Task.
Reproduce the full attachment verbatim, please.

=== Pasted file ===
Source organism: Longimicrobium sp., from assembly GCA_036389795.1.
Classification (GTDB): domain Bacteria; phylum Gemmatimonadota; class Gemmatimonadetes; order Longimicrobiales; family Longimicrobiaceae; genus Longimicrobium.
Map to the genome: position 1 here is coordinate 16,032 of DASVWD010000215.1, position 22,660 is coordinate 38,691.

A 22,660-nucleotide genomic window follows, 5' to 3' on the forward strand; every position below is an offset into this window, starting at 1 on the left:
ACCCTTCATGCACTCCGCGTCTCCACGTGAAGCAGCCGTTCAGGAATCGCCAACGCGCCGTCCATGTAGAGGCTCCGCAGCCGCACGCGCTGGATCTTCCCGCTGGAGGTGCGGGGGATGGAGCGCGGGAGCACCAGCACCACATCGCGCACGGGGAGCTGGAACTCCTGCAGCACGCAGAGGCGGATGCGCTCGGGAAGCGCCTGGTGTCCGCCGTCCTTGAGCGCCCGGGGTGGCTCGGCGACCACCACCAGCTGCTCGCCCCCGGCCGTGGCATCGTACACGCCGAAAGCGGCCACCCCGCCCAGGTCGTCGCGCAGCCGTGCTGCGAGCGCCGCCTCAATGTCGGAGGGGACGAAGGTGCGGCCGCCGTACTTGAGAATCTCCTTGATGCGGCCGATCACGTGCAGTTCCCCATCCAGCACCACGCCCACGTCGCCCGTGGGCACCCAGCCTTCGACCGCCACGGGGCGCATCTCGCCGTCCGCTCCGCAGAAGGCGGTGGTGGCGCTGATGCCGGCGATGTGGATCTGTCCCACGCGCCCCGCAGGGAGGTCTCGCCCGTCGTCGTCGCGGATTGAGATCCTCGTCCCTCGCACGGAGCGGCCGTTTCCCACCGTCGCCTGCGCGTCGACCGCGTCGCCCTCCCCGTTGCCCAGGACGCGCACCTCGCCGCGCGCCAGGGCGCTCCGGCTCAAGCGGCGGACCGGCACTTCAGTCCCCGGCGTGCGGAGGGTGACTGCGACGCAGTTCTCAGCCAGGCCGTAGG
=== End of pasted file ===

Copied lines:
Source organism: Longimicrobium sp., from assembly GCA_036389795.1.
Classification (GTDB): domain Bacteria; phylum Gemmatimonadota; class Gemmatimonadetes; order Longimicrobiales; family Longimicrobiaceae; genus Longimicrobium.
Map to the genome: position 1 here is coordinate 16,032 of DASVWD010000215.1, position 22,660 is coordinate 38,691.

A 22,660-nucleotide genomic window follows, 5' to 3' on the forward strand; every position below is an offset into this window, starting at 1 on the left:
ACCCTTCATGCACTCCGCGTCTCCACGTGAAGCAGCCGTTCAGGAATCGCCAACGCGCCGTCCATGTAGAGGCTCCGCAGCCGCACGCGCTGGATCTTCCCGCTGGAGGTGCGGGGGATGGAGCGCGGGAGCACCAGCACCACATCGCGCACGGGGAGCTGGAACTCCTGCAGCACGCAGAGGCGGATGCGCTCGGGAAGCGCCTGGTGTCCGCCGTCCTTGAGCGCCCGGGGTGGCTCGGCGACCACCACCAGCTGCTCGCCCCCGGCCGTGGCATCGTACACGCCGAAAGCGGCCACCCCGCCCAGGTCGTCGCGCAGCCGTGCTGCGAGCGCCGCCTCAATGTCGGAGGGGACGAAGGTGCGGCCGCCGTACTTGAGAATCTCCTTGATGCGGCCGATCACGTGCAGTTCCCCATCCAGCACCACGCCCACGTCGCCCGTGGGCACCCAGCCTTCGACCGCCACGGGGCGCATCTCGCCGTCCGCTCCGCAGAAGGCGGTGGTGGCGCTGATGCCGGCGATGTGGATCTGTCCCACGCGCCCCGCAGGGAGGTCTCGCCCGTCGTCGTCGCGGATTGAGATCCTCGTCCCTCGCACGGAGCGGCCGTTTCCCACCGTCGCCTGCGCGTCGACCGCGTCGCCCTCCCCGTTGCCCAGGACGCGCACCTCGCCGCGCGCCAGGGCGCTCCGGCTCAAGCGGCGGACCGGCACTTCAGTCCCCGGCGTGCGGAGGGTGACTGCGACGCAGTTCTCAGCCAGGCCGTAGG